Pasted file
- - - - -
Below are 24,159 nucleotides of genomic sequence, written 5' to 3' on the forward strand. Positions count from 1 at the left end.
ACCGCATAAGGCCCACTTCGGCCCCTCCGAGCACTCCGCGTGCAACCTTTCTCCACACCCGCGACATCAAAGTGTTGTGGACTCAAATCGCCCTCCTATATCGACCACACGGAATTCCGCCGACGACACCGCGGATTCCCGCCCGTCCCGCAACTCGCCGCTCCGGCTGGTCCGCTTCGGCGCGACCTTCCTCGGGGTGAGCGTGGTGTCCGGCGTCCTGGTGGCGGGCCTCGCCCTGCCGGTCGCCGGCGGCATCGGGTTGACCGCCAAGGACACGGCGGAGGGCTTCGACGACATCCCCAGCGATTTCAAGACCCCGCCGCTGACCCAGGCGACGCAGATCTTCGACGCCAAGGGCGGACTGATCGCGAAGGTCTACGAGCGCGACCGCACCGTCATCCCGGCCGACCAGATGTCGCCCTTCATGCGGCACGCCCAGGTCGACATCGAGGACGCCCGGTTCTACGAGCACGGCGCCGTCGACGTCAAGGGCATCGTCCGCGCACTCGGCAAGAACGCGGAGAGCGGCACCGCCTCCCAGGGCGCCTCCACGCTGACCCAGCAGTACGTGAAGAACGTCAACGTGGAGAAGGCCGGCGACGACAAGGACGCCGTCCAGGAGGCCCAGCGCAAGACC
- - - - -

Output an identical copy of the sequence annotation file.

Below are 24,159 nucleotides of genomic sequence, written 5' to 3' on the forward strand. Positions count from 1 at the left end.
ACCGCATAAGGCCCACTTCGGCCCCTCCGAGCACTCCGCGTGCAACCTTTCTCCACACCCGCGACATCAAAGTGTTGTGGACTCAAATCGCCCTCCTATATCGACCACACGGAATTCCGCCGACGACACCGCGGATTCCCGCCCGTCCCGCAACTCGCCGCTCCGGCTGGTCCGCTTCGGCGCGACCTTCCTCGGGGTGAGCGTGGTGTCCGGCGTCCTGGTGGCGGGCCTCGCCCTGCCGGTCGCCGGCGGCATCGGGTTGACCGCCAAGGACACGGCGGAGGGCTTCGACGACATCCCCAGCGATTTCAAGACCCCGCCGCTGACCCAGGCGACGCAGATCTTCGACGCCAAGGGCGGACTGATCGCGAAGGTCTACGAGCGCGACCGCACCGTCATCCCGGCCGACCAGATGTCGCCCTTCATGCGGCACGCCCAGGTCGACATCGAGGACGCCCGGTTCTACGAGCACGGCGCCGTCGACGTCAAGGGCATCGTCCGCGCACTCGGCAAGAACGCGGAGAGCGGCACCGCCTCCCAGGGCGCCTCCACGCTGACCCAGCAGTACGTGAAGAACGTCAACGTGGAGAAGGCCGGCGACGACAAGGACGCCGTCCAGGAGGCCCAGCGCAAGACC